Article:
Archive for Monday, November 6, 2000

New hope stems from cell research

November 6, 2000


— Neural stem cells, which promise treatments for currently incurable brain ailments and spinal cord injuries, may be far easier to obtain from adult tissues than anyone had thought, new research released Sunday indicates.

Potent but politically charged, neural stem cells offer the promise of the first effective way to undo the damage of spinal cord injuries, strokes and a host of debilitating brain diseases such as multiple sclerosis.

The findings were presented Sunday at The Society for Neuroscience in New Orleans, which represents 28,000 scientists who study the biology of the brain.

Stem cells are extracted from human embryos or fetal tissue. The need to use cells derived from the products of abortion or from human embryos created for research purposes raises formidable ethical and regulatory challenges to wider use of the cells.

But a new study by researchers in New Jersey shows for the first time that, with the proper experimental growth factors, stem cells isolated from adult bone marrow can convert into neurons quickly and can be grown in almost unlimited supply.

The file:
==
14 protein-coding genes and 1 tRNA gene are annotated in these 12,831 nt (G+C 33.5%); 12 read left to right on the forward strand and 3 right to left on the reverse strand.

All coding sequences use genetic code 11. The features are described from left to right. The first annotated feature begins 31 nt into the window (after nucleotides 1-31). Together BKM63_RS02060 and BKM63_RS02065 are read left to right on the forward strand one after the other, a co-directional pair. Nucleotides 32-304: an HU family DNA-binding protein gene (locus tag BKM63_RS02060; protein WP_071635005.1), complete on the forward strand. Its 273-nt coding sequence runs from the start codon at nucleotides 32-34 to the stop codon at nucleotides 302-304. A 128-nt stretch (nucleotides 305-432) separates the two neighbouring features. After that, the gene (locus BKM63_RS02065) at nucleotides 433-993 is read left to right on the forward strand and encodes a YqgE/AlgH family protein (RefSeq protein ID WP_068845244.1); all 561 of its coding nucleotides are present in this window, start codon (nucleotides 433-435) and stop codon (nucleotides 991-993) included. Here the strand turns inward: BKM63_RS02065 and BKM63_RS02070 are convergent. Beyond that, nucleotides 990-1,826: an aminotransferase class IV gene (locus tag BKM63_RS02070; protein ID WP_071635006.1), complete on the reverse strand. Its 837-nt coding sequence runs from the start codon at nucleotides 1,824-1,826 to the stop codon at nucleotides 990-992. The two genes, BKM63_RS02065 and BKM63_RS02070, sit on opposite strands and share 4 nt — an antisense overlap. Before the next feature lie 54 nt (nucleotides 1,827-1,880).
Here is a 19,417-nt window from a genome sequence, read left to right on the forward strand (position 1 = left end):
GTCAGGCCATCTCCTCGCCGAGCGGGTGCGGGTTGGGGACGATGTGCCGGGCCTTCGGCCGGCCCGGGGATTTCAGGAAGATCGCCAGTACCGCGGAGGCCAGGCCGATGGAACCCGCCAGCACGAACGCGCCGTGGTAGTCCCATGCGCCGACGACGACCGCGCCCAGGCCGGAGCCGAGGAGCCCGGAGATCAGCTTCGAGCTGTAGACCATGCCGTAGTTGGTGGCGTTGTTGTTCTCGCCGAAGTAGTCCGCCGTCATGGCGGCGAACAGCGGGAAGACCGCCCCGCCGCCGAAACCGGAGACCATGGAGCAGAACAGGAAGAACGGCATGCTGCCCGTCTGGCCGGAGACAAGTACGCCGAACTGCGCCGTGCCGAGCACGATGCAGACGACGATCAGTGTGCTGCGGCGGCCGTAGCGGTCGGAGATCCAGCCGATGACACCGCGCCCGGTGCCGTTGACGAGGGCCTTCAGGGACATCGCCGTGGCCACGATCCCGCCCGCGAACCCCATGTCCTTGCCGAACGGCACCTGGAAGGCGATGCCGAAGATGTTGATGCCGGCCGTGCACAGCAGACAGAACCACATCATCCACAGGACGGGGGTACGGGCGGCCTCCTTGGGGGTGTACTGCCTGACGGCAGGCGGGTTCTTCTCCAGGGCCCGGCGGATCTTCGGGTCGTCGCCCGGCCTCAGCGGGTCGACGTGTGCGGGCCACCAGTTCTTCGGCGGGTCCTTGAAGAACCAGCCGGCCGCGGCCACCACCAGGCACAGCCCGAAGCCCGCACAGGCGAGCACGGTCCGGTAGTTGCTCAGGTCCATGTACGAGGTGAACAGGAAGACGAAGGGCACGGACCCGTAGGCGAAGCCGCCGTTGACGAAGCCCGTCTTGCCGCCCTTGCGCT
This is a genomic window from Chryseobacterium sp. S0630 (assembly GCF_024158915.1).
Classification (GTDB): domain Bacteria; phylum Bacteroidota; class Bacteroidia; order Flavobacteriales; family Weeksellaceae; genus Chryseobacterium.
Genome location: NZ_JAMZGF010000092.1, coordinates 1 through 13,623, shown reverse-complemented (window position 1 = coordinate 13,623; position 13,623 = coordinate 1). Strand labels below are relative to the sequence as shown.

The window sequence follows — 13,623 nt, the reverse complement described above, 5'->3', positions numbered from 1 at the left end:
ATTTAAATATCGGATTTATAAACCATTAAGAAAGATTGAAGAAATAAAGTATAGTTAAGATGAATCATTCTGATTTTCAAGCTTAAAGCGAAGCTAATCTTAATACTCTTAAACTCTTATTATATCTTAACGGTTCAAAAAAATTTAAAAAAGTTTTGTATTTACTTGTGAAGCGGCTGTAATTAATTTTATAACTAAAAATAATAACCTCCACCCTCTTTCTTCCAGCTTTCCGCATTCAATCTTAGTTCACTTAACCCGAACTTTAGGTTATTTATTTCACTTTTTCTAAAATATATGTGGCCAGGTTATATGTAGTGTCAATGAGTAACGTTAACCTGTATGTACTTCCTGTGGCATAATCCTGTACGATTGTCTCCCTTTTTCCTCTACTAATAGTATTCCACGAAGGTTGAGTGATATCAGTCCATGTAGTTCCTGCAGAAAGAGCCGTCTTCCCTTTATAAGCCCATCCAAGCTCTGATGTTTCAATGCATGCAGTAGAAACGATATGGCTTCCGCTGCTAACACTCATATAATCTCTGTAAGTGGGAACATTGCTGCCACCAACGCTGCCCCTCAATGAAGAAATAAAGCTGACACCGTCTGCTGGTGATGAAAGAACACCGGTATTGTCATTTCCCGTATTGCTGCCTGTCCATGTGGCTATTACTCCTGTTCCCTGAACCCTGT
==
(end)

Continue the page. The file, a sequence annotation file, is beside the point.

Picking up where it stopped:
Moreover, animal experiments show that these cells can be successfully transplanted into the spinal cord and brain, where the cells appear to survive and connect to other neurons, the researchers said.

The discovery raises the prospect that people in need of treatment one day might be able to donate their own cells to repair crucial nerve tissue damaged by stroke, disease or injury, eliminating any need for powerful drugs to suppress the recipient's immune system.

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